How To Boost Your Child’s Memory

As time goes on and as people age, certain things may become more difficult. Retaining information and remembering certain things can become increasingly challenging, and as a result memory games are making a comeback among adults of all ages in hopes of boosting their memory skills and their overall brain functionality. It is never too early to promote a healthy brain, and there are plenty of ways parents can help boost their child’s memory. Whether you are helping a child who struggles with retaining information or is studying for a big test, or even if you are simply looking for fun, interactive games your children can play that will also boost their brain power, then here are some ways you can help hone your child’s memory.

Practice Visualization Skills

After reading a book, going on a trip, or even after a long day at school, ask your child to draw some pictures about what they did that day or what happened. Visualization is a great memory tool, not only for improving your child’s overall ability to remember details and keep them fresh in their mind, but it also helps with understanding abstract concepts and communicating abstract ideas.

 

Visual Memory Games

Speaking of visualization, visual memory games can help to significantly boost this area of your child’s brain. There are plenty of games like this on the market whether they are video games, apps, or physical board games. You can also make up your own games as well – ask your child to circle every instance of the word “the” in a magazine or play “I Spy” with the letters in license plates that drive past you on your next outing.

The Student Becomes the Teacher

If your child is struggling with a particular subject in school, ask them to teach you about it. This may be difficult at first, but they can start out by telling what they know before delving into what gives them pause. From there, as kids begin to explain the subject matter, they may develop a different understanding of it. By switching their point of view, kids can learn how approaching subjects from different angles can not only help broaden their understanding, but it can help them find out which methods help them learn best. Plus, kids will have to call upon their memory in order to teach you, whether they are teaching you about their homework or about the rules to a game they enjoy. Outside of schoolwork, this exercise can be applied to fun things and whatever interests your child has.

Playing Cards

Card games rely on memory a great deal, whether you are playing Uno, Go Fish or War. This can be a more indirect approach to building memory skills, plus these classic games can be played anywhere. Your child will have to keep the rules of the game in mind while also actively remembering what cards they have as well as which one’s other people have played.

Active Reading

Active reading can mean anything from taking notes and highlighting sections to asking questions and reenacting scenes from the last chapter. Adding additional activities to reading can not only make reading more fun and engaging, but it can help kids make connections and better remember the events of the story.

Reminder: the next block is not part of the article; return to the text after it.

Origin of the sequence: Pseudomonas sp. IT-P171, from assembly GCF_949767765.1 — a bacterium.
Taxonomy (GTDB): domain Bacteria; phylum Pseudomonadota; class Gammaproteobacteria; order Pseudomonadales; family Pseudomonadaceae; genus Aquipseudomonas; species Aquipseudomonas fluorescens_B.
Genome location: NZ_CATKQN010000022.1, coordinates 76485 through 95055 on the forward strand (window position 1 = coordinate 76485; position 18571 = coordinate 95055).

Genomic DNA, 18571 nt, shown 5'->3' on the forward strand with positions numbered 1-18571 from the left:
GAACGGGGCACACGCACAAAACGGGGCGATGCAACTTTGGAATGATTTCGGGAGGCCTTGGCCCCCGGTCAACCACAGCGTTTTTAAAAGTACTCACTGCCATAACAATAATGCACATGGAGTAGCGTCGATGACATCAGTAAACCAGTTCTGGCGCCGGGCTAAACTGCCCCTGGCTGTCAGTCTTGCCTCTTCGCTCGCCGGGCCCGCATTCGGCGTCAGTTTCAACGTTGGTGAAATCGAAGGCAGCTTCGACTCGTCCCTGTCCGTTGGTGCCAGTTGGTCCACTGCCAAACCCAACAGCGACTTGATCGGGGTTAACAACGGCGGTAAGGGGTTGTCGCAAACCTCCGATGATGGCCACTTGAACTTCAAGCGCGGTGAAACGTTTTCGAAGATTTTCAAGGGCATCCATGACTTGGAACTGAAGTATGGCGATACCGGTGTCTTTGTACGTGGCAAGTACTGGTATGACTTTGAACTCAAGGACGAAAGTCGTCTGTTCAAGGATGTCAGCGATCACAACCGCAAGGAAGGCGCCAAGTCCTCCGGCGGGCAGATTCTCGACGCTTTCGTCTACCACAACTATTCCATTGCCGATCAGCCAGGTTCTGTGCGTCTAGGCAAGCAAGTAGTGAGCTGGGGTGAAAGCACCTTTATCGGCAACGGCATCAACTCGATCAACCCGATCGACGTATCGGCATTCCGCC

Your Baby Can Read

All babies have good recognition memory and novelty preference so they likely enjoy looking at pictures and word cards with their parents. Perceiving patterns and connecting symbols with meaning is what reading is all about. Babies and toddlers likely begin as right brain readers who pick up reading as easily as they pick up three languages if all three languages are spoken by their caregivers between birth and age 3. (If one waits until age 6, it’s not so easy for the child to pick up three languages simultaneously. The baby brain, not the 6-year-old brain, has special language and reading capacities.)

Therefore, how much more important it is to read to your baby early on when they can grasp words and pictures and piece them together. When you start reading early on with your baby you’re instilling the love of reading in them for years to come.

Remember to pace yourself if it’s not the right time for word games or picture cards stop immediately and go back to it again. Even while they are babies they can be turned off to the reading game even though you may think they don’t have the ability to be “turned off.” If they can pick up multiple languages before the age of 3 they can pick up a lot more than us parents think. Underestimating a baby’s ability to learn is the problem we have with illiteracy in young children today.

Join me in putting a stop to illiteracy and spread the word to all Moms of infant children that their babies can learn and read NOW.

Refer them to our blog or they can contact us with any questions they may have.

Thanks for supporting us and partnering with us in this mission.

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